Across the globe, almost 60 per cent of scripted titles with 2020 air dates are set to be delayed, according to a report by Ampere Analysis.
The report also forecast that up to 10 per cent of scheduled dramas and comedies will be completely cut.
These statistics were calculated in light of the coronavirus pandemic, which is affecting industries across the world.
Ampere Analytics has also predicted that although the global effects of the entertainment industry shutdown will continue on through 2021, unscripted programming will bounce back by the end of 2020.
The report forecast new scripted titles to decrease by five percent to 10 per cent on a monthly basis in the second half of 2020, while over half of scripted programmes due to be released at this time are at risk of delay.
So far this year, only 51 per cent of scripted titles ordered during March until May last year have aired, with a 40 per cent decrease in scripted content commissions in the equivalent period of 2020.
Speaking to Deadline, Ampere Analysis’ senior analyst Fred Black said, “There is one certainty among the current uncertainty – that the COVID-19 pandemic will change the TV production industry far beyond the end of the lockdown.”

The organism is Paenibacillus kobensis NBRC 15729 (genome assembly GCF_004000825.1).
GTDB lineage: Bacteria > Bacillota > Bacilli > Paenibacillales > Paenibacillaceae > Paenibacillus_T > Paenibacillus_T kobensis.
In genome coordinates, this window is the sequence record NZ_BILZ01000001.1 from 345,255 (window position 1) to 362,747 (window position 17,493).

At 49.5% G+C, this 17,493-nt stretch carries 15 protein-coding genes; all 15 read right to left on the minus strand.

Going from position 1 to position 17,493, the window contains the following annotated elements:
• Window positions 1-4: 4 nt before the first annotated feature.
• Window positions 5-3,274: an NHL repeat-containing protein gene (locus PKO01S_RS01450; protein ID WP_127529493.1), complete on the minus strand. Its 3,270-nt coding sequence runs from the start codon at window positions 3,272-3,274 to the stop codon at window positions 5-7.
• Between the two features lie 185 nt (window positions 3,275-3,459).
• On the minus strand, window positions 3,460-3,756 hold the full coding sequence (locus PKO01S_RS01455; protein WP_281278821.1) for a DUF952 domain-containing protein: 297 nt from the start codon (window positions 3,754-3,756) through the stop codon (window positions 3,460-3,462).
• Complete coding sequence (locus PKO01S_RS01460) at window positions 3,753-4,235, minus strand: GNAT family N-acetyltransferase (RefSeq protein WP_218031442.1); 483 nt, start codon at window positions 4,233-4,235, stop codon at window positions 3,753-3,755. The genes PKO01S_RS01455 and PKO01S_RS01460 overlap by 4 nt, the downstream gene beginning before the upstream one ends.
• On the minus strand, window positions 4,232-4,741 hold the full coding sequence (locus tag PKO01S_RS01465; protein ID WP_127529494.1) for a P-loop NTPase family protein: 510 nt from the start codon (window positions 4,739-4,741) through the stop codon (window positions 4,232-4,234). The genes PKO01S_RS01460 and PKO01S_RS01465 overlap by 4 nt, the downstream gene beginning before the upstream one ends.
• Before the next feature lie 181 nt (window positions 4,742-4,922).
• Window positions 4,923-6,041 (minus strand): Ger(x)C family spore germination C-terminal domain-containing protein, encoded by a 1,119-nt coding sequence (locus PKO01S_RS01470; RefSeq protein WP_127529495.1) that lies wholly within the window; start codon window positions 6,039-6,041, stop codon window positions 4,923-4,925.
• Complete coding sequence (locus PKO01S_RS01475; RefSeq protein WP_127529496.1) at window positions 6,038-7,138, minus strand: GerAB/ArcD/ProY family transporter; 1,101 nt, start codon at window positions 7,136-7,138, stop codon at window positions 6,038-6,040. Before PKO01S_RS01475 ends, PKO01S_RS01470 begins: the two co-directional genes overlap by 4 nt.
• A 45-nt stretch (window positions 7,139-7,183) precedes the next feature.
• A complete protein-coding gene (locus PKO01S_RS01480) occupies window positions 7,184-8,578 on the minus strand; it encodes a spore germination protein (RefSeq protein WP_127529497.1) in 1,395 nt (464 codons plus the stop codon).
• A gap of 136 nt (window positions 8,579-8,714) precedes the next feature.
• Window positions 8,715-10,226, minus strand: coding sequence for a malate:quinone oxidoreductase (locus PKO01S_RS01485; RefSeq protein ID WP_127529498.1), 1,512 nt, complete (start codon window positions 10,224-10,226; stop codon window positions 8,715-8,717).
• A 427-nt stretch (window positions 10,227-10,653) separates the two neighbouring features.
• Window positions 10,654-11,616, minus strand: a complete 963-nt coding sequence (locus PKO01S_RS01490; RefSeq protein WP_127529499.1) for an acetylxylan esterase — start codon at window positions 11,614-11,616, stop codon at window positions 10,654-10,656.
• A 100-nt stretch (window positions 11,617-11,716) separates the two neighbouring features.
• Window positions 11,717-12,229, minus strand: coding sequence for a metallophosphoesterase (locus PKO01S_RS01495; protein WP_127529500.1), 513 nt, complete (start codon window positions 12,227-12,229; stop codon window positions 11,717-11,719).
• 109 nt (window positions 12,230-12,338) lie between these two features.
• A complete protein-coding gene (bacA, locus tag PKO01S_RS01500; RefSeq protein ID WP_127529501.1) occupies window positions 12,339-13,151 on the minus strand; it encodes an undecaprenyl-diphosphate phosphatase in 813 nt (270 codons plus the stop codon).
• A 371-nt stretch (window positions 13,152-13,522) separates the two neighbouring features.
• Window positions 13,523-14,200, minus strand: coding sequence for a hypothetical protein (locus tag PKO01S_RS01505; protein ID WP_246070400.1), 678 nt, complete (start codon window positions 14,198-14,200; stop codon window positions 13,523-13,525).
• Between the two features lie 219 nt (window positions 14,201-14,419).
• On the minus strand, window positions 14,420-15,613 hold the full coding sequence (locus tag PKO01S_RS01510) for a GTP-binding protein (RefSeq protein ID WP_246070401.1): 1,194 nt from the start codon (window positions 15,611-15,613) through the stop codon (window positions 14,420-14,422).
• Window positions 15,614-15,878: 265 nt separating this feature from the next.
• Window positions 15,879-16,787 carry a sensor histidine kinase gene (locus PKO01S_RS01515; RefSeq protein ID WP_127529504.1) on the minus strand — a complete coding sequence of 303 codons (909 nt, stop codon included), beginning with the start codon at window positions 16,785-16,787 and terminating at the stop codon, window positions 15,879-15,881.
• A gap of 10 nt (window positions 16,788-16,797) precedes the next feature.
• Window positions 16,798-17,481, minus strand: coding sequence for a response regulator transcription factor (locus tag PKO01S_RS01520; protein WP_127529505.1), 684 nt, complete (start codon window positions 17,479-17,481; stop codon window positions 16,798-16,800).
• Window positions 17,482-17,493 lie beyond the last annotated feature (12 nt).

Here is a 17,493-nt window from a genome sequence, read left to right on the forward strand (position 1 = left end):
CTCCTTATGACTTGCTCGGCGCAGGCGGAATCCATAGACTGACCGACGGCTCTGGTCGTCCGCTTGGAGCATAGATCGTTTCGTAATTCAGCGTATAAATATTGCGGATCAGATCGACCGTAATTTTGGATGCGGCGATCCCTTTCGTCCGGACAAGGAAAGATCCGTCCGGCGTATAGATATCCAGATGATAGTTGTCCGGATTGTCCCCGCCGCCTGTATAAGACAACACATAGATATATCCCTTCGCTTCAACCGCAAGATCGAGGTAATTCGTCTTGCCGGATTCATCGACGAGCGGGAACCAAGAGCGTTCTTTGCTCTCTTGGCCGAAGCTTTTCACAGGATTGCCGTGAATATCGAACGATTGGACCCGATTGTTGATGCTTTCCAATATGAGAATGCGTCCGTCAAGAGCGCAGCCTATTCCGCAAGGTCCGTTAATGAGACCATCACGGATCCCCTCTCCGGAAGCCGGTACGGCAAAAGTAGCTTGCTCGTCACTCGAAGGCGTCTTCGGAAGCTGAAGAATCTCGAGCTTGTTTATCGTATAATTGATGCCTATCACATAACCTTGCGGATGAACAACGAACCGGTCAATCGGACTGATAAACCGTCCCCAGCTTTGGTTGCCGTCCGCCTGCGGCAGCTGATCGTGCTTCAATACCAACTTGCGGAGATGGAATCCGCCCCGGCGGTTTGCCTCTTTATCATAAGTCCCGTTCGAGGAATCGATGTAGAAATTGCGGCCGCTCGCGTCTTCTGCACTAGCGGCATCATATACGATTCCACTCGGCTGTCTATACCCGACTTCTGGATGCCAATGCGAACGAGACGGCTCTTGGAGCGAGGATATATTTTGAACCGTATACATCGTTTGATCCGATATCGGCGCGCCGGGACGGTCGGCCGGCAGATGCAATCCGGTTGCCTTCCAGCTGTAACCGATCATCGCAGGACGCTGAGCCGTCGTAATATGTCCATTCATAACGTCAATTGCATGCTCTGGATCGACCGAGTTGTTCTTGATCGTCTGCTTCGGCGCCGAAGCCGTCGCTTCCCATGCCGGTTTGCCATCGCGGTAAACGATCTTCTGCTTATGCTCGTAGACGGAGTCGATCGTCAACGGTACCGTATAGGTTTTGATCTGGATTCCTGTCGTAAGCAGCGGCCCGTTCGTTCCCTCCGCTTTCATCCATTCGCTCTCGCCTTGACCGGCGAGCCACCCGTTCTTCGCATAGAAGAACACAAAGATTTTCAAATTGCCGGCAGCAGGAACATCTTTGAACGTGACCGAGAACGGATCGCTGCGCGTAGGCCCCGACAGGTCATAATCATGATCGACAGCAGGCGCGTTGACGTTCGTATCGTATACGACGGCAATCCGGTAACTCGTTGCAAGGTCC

“Initially we expect delays to cause gaps in scripted TV release schedules, which broadcasters and streaming players will have to fill with other content. However, as delayed productions begin to fill out content gaps in later months, these gaps will begin to close. But this has further ramifications,” he added.
As a result of the coronavirus pandemic, various TV releases have been delayed or cancelled, including Line of Duty and Peaky Blinders. Meanwhile, EastEnders and Top Gear will restart production next month due to the relaxation of certain lockdown rules in the UK.
A number of film premieres have also been affected, including Marvel’s Black Widow, Disney’s Mulan and James Bond’s No Time To Die which have all been pushed back.
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